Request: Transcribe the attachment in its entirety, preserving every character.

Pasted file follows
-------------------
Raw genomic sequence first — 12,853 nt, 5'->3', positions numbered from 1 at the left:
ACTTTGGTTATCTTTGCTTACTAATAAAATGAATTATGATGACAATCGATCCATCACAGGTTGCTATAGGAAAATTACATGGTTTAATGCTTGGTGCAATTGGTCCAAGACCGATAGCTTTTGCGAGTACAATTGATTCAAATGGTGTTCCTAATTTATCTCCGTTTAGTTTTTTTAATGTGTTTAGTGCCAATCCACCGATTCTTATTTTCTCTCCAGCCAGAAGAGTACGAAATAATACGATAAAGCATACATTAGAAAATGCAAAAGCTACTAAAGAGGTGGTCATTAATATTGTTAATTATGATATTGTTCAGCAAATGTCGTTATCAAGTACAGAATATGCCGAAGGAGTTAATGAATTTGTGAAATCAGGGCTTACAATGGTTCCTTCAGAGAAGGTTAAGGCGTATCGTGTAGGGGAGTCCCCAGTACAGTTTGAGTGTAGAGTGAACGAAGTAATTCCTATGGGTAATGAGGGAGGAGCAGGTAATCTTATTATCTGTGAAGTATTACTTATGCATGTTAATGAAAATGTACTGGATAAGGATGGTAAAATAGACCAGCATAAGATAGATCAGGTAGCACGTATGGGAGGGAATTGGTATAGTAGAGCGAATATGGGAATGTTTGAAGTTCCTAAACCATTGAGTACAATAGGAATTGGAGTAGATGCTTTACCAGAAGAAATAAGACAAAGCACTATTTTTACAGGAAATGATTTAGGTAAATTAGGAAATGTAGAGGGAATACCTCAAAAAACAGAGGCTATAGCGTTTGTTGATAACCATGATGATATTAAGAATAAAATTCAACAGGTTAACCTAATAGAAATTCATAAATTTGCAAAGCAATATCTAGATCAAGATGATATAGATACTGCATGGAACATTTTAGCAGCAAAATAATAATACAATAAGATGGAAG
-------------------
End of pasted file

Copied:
Raw genomic sequence first — 12,853 nt, 5'->3', positions numbered from 1 at the left:
ACTTTGGTTATCTTTGCTTACTAATAAAATGAATTATGATGACAATCGATCCATCACAGGTTGCTATAGGAAAATTACATGGTTTAATGCTTGGTGCAATTGGTCCAAGACCGATAGCTTTTGCGAGTACAATTGATTCAAATGGTGTTCCTAATTTATCTCCGTTTAGTTTTTTTAATGTGTTTAGTGCCAATCCACCGATTCTTATTTTCTCTCCAGCCAGAAGAGTACGAAATAATACGATAAAGCATACATTAGAAAATGCAAAAGCTACTAAAGAGGTGGTCATTAATATTGTTAATTATGATATTGTTCAGCAAATGTCGTTATCAAGTACAGAATATGCCGAAGGAGTTAATGAATTTGTGAAATCAGGGCTTACAATGGTTCCTTCAGAGAAGGTTAAGGCGTATCGTGTAGGGGAGTCCCCAGTACAGTTTGAGTGTAGAGTGAACGAAGTAATTCCTATGGGTAATGAGGGAGGAGCAGGTAATCTTATTATCTGTGAAGTATTACTTATGCATGTTAATGAAAATGTACTGGATAAGGATGGTAAAATAGACCAGCATAAGATAGATCAGGTAGCACGTATGGGAGGGAATTGGTATAGTAGAGCGAATATGGGAATGTTTGAAGTTCCTAAACCATTGAGTACAATAGGAATTGGAGTAGATGCTTTACCAGAAGAAATAAGACAAAGCACTATTTTTACAGGAAATGATTTAGGTAAATTAGGAAATGTAGAGGGAATACCTCAAAAAACAGAGGCTATAGCGTTTGTTGATAACCATGATGATATTAAGAATAAAATTCAACAGGTTAACCTAATAGAAATTCATAAATTTGCAAAGCAATATCTAGATCAAGATGATATAGATACTGCATGGAACATTTTAGCAGCAAAATAATAATACAATAAGATGGAAG